In one embodiment, the switching component 64 forwards 310 the capabilities of the agent system 18 to the caller system 14. In another embodiment, the switching component 64 compares the capabilities of the agent system 18 with the capabilities determined from a similar exchange with the caller system 14 to determine whether there are incompatibilities. If so, the switching component 64 can terminate the call. Upon successful exchange and negotiation, the switching component 64 transmits (step 312) a Call Established event to the Call Manager 60 for delivery to the ACD subsystem 54.

The Call Control 68 notifies the MSR 100 and the T.120 component 98 about the new media requirements within the conference, including support for silent monitoring of other calls in the conference. Notification passes to the Call Manager 60 after the call is either established with the agent system 18 or fails to connect.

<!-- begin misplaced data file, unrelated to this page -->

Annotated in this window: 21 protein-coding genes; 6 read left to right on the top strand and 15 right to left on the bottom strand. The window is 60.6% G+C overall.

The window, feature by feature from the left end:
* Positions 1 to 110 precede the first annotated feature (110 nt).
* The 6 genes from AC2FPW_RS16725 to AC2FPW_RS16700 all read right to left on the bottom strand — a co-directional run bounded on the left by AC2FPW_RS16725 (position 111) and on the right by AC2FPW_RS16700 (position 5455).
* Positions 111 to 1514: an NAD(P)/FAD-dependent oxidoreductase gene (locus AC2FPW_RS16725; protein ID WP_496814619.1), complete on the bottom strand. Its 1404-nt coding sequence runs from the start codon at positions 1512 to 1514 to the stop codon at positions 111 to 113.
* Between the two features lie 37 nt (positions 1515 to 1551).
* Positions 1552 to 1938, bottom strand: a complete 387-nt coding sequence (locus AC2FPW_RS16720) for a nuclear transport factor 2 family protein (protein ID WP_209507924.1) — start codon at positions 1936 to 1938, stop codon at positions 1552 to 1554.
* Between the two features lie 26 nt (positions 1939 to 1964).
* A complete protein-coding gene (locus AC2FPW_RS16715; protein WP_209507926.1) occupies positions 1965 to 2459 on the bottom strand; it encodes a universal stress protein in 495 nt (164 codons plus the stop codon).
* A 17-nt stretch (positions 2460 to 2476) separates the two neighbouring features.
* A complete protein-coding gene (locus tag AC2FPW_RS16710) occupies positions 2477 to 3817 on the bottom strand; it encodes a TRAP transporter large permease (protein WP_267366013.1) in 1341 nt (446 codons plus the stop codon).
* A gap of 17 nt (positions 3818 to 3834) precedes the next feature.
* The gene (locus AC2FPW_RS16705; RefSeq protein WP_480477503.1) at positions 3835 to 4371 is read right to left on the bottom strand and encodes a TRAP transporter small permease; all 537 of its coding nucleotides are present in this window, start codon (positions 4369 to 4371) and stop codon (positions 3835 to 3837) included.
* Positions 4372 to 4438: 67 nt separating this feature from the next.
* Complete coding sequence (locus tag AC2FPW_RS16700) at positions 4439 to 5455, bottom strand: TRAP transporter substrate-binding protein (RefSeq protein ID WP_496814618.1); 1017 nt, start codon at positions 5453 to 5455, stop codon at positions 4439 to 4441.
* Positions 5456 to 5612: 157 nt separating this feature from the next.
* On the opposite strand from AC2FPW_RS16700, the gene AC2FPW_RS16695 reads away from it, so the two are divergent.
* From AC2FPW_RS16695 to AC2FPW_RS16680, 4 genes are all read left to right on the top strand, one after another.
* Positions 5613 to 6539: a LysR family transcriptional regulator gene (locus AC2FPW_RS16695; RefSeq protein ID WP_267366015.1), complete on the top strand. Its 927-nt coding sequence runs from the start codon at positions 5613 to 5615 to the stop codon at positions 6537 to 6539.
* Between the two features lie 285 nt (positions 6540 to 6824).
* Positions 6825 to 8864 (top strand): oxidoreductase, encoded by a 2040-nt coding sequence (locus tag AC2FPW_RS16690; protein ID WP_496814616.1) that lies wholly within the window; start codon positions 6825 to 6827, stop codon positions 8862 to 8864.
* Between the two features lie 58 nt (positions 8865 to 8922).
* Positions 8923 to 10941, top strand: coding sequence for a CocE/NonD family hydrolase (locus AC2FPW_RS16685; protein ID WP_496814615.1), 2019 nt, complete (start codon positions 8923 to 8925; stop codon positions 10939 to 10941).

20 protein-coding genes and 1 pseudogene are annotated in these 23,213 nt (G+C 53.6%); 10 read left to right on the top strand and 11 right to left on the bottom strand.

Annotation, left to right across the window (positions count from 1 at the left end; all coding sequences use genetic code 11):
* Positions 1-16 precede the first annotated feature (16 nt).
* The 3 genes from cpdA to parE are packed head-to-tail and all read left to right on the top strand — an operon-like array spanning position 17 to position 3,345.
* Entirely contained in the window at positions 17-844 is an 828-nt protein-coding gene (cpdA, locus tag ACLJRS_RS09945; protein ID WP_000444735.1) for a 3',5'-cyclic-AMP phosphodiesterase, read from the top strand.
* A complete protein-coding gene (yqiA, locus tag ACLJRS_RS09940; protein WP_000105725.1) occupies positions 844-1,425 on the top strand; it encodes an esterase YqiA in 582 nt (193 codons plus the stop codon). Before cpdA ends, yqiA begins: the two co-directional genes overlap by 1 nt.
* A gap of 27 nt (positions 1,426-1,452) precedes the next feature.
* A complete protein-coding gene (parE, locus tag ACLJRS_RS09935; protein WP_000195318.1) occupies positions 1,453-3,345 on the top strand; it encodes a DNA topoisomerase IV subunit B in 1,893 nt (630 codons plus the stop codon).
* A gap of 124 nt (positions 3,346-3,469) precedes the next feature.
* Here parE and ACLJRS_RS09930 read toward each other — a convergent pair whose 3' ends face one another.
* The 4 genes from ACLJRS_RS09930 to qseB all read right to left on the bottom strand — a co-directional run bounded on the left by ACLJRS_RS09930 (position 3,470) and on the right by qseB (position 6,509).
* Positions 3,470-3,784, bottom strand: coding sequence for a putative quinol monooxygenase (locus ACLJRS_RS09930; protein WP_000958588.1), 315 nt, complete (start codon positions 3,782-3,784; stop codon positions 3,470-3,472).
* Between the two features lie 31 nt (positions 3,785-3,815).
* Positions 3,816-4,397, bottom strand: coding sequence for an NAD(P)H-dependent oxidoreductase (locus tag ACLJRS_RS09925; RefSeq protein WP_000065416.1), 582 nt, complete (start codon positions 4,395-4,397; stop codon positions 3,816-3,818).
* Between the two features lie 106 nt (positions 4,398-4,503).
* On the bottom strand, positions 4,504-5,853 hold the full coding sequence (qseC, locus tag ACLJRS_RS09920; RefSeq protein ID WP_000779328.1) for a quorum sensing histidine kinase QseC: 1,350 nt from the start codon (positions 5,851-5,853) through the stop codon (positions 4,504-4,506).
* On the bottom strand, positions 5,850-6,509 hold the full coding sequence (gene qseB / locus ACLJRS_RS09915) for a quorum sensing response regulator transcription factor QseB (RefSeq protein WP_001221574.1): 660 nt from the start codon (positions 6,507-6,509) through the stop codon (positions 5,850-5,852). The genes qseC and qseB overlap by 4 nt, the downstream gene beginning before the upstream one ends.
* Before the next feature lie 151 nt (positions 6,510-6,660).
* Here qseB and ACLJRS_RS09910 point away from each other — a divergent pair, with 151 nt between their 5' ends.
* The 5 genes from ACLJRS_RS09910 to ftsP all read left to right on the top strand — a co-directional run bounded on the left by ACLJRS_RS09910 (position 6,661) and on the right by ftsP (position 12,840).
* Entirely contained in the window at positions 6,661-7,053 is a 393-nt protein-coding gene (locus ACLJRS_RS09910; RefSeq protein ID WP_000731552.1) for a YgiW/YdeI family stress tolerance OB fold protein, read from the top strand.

In steps 314 and 316, the switch 50 sends H.245 messages to the caller system 14 to close all media Logical Channels opened previously with the caller system 14.

In steps 318, 320, and 322, the switch 50 transmits a H.245 Open Logical Channel (OLC) message to the agent system 18 for each open channel from the caller, along with a T.120 channel. The switch 50 receives (Steps 326, 328, and 330) an acknowledgment from the agent system 18 for each Open Logical Channel and updates the MSR 100 accordingly. The switch 50 confirms (step 332) a data OLC from the agent system 18.